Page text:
I love Sipsmith’s Damson Vodka (you may remember my penchant for this lovely fruit when I eulogised about it in September). It's a tart and plummy, deliciously full-bodied drink made by steeping fresh English damsons in Sipsmith’s own gorgeously smooth Sipping Vodka. If you’re a fan of mixed drinks, I highly recommend the bold, complex and aromatic taste of their London Dry Gin for a perfectly-balanced gin and tonic, or a smooth dry martini.

Whilst in the company of Sipsmith’s Georgie Woods, a self-confessed Martini Maestro, I took my chance to ask her for a few tips . . .


Flasks of test batches of flavoured gins and vodkas — presided over by the finished product.


There are few better ways to get a party started than with a dry martini: timeless and elegant, whilst being potent enough to break the ice. How you take your martini is very much a matter of personal taste, but the Sipsmiths like theirs dry with a twist. With just three ingredients, it's deceptively complex to mix, but there are a few guidelines to attain the perfect Martini:

1. Make sure the glass is chilled. Ideally, it will come straight from the freezer.

2. Your ingredients should be of the highest quality. Since the drink is so simple, as with the weak link in the chain principle, you'll taste a lower quality ingredient instantly.

3. Martinis should be stirred or thrown, never shaken, as the ice crystals from shaking dilute the drink. Apologies to Mr Bond.


70ml / 2½ fl oz Sipsmith London Dry Gin

1 teaspoon dry vermouth, such as Noilly Prat or Martini Extra Dry

A twist of lemon zest


Fill a cocktail shaker with ice cubes and add the vermouth and gin.

Stir briskly for about 50 turns, then strain into a chilled Martini glass.

Spritz with a twist of lemon zest, which can be left in the glass as a garnish.

Drink immediately.



A well-made G&T is wonderful, but when poorly-made, it can be an absolute shambles. I’m talking about a single measure of low-quality gin sloshed into a glass over watery ice cubes, filled up with tonic from a bar soda dispenser and topped off with a tired slice of lemon that arrived in a catering pack. Hideous! So how should one make a truly excellent G&T?

Again, top notch ingredients are essential — a drink this simple relies on being made with only the very best.

Lime is tarter than lemon and therefore acts as a lovely balance to the sweeter hit of lemon already present in the gin. This is not a hard-and-fast rule, so do go for lemon if you prefer.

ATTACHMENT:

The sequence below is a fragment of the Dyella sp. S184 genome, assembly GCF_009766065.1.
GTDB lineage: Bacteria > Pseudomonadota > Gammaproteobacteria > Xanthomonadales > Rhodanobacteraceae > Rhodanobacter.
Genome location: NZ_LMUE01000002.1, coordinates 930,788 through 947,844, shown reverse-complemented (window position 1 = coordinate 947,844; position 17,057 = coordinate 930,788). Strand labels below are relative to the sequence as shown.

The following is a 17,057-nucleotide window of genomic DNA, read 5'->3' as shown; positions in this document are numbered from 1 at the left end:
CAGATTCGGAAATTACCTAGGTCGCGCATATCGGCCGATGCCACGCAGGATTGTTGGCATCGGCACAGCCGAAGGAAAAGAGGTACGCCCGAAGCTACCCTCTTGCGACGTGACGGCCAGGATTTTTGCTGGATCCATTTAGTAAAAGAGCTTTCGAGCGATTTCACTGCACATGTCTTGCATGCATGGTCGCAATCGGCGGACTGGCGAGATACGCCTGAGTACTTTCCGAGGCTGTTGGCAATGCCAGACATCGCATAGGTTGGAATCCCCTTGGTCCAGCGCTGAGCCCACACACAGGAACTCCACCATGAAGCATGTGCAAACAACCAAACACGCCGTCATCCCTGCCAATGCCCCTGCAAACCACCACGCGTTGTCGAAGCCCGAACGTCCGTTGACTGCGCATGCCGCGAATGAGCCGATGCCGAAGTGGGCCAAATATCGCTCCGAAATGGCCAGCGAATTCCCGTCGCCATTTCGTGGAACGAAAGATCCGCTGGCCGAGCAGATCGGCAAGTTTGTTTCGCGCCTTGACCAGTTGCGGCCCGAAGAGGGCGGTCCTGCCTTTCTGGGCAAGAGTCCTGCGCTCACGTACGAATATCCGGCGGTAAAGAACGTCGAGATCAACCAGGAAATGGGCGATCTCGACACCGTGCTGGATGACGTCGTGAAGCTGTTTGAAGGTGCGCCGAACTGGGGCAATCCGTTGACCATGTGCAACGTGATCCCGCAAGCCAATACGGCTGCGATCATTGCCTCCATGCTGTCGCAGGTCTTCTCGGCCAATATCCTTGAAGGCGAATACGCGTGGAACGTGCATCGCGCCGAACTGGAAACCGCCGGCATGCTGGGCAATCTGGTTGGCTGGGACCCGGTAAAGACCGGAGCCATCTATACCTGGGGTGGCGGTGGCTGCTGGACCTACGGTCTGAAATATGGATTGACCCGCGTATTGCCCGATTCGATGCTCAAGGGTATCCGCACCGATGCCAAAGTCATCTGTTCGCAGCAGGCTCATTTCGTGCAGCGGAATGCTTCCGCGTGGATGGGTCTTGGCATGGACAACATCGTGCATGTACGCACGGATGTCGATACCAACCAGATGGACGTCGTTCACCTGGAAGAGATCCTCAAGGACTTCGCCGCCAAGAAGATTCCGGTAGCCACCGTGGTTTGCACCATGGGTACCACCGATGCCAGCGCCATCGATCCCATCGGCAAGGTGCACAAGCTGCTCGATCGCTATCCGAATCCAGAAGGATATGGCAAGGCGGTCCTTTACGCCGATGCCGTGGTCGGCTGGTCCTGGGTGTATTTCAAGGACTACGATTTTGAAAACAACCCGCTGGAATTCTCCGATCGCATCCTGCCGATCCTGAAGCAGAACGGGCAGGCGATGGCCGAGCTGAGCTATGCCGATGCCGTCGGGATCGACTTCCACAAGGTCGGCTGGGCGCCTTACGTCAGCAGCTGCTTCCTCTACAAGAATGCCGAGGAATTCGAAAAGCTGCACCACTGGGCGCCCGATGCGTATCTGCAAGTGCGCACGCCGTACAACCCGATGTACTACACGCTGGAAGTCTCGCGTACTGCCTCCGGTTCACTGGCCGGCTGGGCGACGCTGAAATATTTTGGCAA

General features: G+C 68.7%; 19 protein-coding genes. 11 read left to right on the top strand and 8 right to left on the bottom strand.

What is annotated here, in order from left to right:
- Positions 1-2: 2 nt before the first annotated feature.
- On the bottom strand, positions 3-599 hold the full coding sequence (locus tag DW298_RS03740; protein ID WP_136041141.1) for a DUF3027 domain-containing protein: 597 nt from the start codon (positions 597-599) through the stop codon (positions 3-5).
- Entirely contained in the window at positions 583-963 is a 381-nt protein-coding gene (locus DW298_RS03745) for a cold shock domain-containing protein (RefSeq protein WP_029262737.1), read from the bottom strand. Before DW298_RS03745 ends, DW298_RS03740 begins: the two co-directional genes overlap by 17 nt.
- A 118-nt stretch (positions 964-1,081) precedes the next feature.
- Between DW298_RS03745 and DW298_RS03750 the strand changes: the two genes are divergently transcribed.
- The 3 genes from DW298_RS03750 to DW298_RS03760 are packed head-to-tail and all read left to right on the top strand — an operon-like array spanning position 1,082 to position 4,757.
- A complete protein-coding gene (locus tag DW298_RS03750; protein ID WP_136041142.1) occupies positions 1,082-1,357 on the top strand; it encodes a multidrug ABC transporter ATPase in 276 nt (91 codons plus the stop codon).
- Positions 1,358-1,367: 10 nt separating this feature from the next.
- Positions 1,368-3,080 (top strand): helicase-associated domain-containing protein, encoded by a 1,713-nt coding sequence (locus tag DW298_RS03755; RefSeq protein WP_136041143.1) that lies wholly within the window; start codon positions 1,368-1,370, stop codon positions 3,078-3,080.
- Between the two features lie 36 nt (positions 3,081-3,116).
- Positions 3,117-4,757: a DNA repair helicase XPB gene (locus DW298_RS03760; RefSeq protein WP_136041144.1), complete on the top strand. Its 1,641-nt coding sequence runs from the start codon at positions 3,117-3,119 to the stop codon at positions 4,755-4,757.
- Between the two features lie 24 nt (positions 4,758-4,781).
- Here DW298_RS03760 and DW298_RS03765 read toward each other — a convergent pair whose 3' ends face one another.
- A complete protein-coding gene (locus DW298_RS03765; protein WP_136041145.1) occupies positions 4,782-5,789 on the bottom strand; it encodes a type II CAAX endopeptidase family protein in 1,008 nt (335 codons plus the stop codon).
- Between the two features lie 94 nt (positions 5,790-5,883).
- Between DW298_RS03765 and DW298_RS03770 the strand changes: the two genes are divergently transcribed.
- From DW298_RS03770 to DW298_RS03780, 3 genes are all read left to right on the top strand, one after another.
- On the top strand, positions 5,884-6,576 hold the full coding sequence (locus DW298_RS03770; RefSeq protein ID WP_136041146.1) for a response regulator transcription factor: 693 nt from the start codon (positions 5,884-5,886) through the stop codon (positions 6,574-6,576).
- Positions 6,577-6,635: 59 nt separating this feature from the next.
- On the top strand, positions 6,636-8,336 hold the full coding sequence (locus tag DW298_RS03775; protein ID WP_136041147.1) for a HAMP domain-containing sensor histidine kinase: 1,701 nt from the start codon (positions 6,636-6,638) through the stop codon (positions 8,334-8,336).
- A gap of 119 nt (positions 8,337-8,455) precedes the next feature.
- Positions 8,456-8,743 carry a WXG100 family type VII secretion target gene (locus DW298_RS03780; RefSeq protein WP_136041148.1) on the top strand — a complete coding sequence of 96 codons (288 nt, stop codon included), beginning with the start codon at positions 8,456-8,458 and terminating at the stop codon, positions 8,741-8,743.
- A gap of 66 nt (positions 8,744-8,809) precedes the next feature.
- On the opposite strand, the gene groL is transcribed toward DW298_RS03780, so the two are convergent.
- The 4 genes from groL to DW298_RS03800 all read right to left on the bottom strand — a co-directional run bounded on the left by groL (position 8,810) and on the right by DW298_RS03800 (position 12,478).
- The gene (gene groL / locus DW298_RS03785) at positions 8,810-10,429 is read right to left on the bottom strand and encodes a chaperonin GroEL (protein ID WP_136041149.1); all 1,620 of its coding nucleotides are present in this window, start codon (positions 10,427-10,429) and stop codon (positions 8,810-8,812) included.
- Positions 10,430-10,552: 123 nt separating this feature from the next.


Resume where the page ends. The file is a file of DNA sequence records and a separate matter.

Take care not to squeeze your wedge of lime (or lemon) in your drink. It will overpower the aromas of the gin itself.


1 part Sipsmith London Dry Gin

2 parts Fever-Tree Tonic Water (this is by far the best tonic water I’ve ever tasted — it’s superior to others in every way)

A wedge of lime (or lemon)


Half-fill a large balloon glass (so much better than a high-ball as it allows the aromas to circulate in the glass) with crisp ice cubes.

Add your gin, top up with freshly-opened tonic water and add a wedge of lime or lemon.

Drink immediately.



This cocktail was named after a French field gun of the same name for its comparable effect on the drinker. You will wonder what’s hit you after drinking one of these… but you’ll know it tasted extremely good! If Champagne seems a little extravagant (but then that’s the whole point of cocktails, in my book), you could use a good quality sparkling wine.


25ml / 5 teaspoons gin

20ml / 4 teaspoons lemon juice

15ml / 3 teaspoons sugar syrup (made by gently dissolving 1 part caster sugar (AKA castor sugar) to 1 part water, then bring to the boil and simmer for 10 minutes)

Champagne, to top up


Fill a cocktail shaker with ice cubes and add the gin, lemon juice and sugar syrup.

Stir briskly for about 50 turns, then strain into a chilled Champagne flute.

Top up with Champagne.

Drink immediately.



If you happen to find yourself in New Orleans with nothing to do, Arnaud's French 75 might be worth a visit. Master mixologist Chris Arnaud will make you a mean you-know-what. 


I was introduced to a very tasty variation on the French 75 by mixologist Kai Dunn at Bistro Union in South London.


30ml / 6 teaspoons gin

15ml / 3 teaspoons lemon juice

2 drops sugar syrup

A tot of sloe gin

Champagne, to top up


Fill a cocktail shaker with ice cubes and add the gin, lemon juice and sugar syrup.

Stir briskly for about 50 turns, then strain into a chilled Champagne flute.

Top up with sloe gin and Champagne.

Drink immediately.


For more information on Sipsmith, visit

This article first published in JWC, November 14, 2014.



LAURA POPE has worked as a private chef to clients in the UK and abroad. She has also cooked in some very wonderful establishments worldwide — from a boutique hotel in southwest France to the restaurants Chez Panisse in California and Ottolenghi in London. She is also a teacher on gluten-free cooking, a blogger, and creates recipe apps for the iPad.

See Laura’s website and Facebook page.

Photos in this article by the author.